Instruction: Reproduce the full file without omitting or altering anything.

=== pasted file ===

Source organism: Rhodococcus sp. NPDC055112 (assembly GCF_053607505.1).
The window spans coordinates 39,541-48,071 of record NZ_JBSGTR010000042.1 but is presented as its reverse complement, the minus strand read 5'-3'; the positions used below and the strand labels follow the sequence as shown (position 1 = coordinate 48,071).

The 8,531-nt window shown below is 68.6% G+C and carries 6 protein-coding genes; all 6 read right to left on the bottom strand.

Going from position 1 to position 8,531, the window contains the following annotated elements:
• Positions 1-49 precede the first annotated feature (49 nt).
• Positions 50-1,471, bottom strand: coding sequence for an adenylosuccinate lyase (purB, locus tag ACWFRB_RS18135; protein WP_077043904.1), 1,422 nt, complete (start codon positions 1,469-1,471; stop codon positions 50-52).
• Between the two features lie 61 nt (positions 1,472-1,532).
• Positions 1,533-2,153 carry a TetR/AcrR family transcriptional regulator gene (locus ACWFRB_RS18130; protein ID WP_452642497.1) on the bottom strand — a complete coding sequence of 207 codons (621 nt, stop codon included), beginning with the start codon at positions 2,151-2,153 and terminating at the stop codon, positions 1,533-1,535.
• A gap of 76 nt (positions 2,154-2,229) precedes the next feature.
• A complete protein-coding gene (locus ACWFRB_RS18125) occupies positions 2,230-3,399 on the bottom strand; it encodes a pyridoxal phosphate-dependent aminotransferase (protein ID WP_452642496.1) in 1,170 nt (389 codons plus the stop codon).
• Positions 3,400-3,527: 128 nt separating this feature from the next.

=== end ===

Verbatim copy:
Source organism: Rhodococcus sp. NPDC055112 (assembly GCF_053607505.1).
The window spans coordinates 39,541-48,071 of record NZ_JBSGTR010000042.1 but is presented as its reverse complement, the minus strand read 5'-3'; the positions used below and the strand labels follow the sequence as shown (position 1 = coordinate 48,071).

The 8,531-nt window shown below is 68.6% G+C and carries 6 protein-coding genes; all 6 read right to left on the bottom strand.

Going from position 1 to position 8,531, the window contains the following annotated elements:
• Positions 1-49 precede the first annotated feature (49 nt).
• Positions 50-1,471, bottom strand: coding sequence for an adenylosuccinate lyase (purB, locus tag ACWFRB_RS18135; protein WP_077043904.1), 1,422 nt, complete (start codon positions 1,469-1,471; stop codon positions 50-52).
• Between the two features lie 61 nt (positions 1,472-1,532).
• Positions 1,533-2,153 carry a TetR/AcrR family transcriptional regulator gene (locus ACWFRB_RS18130; protein ID WP_452642497.1) on the bottom strand — a complete coding sequence of 207 codons (621 nt, stop codon included), beginning with the start codon at positions 2,151-2,153 and terminating at the stop codon, positions 1,533-1,535.
• A gap of 76 nt (positions 2,154-2,229) precedes the next feature.
• A complete protein-coding gene (locus ACWFRB_RS18125) occupies positions 2,230-3,399 on the bottom strand; it encodes a pyridoxal phosphate-dependent aminotransferase (protein ID WP_452642496.1) in 1,170 nt (389 codons plus the stop codon).
• Positions 3,400-3,527: 128 nt separating this feature from the next.